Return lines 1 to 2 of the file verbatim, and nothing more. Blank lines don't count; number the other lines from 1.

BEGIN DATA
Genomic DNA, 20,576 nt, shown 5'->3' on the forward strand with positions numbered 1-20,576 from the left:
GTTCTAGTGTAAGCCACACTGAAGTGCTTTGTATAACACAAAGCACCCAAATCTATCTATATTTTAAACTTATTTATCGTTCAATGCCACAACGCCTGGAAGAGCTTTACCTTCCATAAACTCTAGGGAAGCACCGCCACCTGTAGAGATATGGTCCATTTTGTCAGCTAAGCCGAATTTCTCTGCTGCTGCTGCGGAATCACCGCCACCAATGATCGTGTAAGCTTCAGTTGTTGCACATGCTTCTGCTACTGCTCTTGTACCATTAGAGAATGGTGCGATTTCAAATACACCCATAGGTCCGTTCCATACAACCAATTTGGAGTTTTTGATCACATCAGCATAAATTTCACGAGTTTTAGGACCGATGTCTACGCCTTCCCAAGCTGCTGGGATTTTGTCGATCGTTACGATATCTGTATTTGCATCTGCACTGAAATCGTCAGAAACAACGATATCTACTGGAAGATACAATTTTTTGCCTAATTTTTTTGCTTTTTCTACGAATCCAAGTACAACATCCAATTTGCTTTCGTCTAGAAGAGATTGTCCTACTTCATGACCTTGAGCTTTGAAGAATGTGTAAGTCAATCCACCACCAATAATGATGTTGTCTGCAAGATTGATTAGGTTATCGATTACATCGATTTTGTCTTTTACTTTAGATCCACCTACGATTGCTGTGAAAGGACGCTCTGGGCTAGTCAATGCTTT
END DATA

Genomic DNA, 20,576 nt, shown 5'->3' on the forward strand with positions numbered 1-20,576 from the left:
GTTCTAGTGTAAGCCACACTGAAGTGCTTTGTATAACACAAAGCACCCAAATCTATCTATATTTTAAACTTATTTATCGTTCAATGCCACAACGCCTGGAAGAGCTTTACCTTCCATAAACTCTAGGGAAGCACCGCCACCTGTAGAGATATGGTCCATTTTGTCAGCTAAGCCGAATTTCTCTGCTGCTGCTGCGGAATCACCGCCACCAATGATCGTGTAAGCTTCAGTTGTTGCACATGCTTCTGCTACTGCTCTTGTACCATTAGAGAATGGTGCGATTTCAAATACACCCATAGGTCCGTTCCATACAACCAATTTGGAGTTTTTGATCACATCAGCATAAATTTCACGAGTTTTAGGACCGATGTCTACGCCTTCCCAAGCTGCTGGGATTTTGTCGATCGTTACGATATCTGTATTTGCATCTGCACTGAAATCGTCAGAAACAACGATATCTACTGGAAGATACAATTTTTTGCCTAATTTTTTTGCTTTTTCTACGAATCCAAGTACAACATCCAATTTGCTTTCGTCTAGAAGAGATTGTCCTACTTCATGACCTTGAGCTTTGAAGAATGTGTAAGTCAATCCACCACCAATAATGATGTTGTCTGCAAGATTGATTAGGTTATCGATTACATCGATTTTGTCTTTTACTTTAGATCCACCTACGATTGCTGTGAAAGGACGCTCTGGGCTAGTCAATGCTTT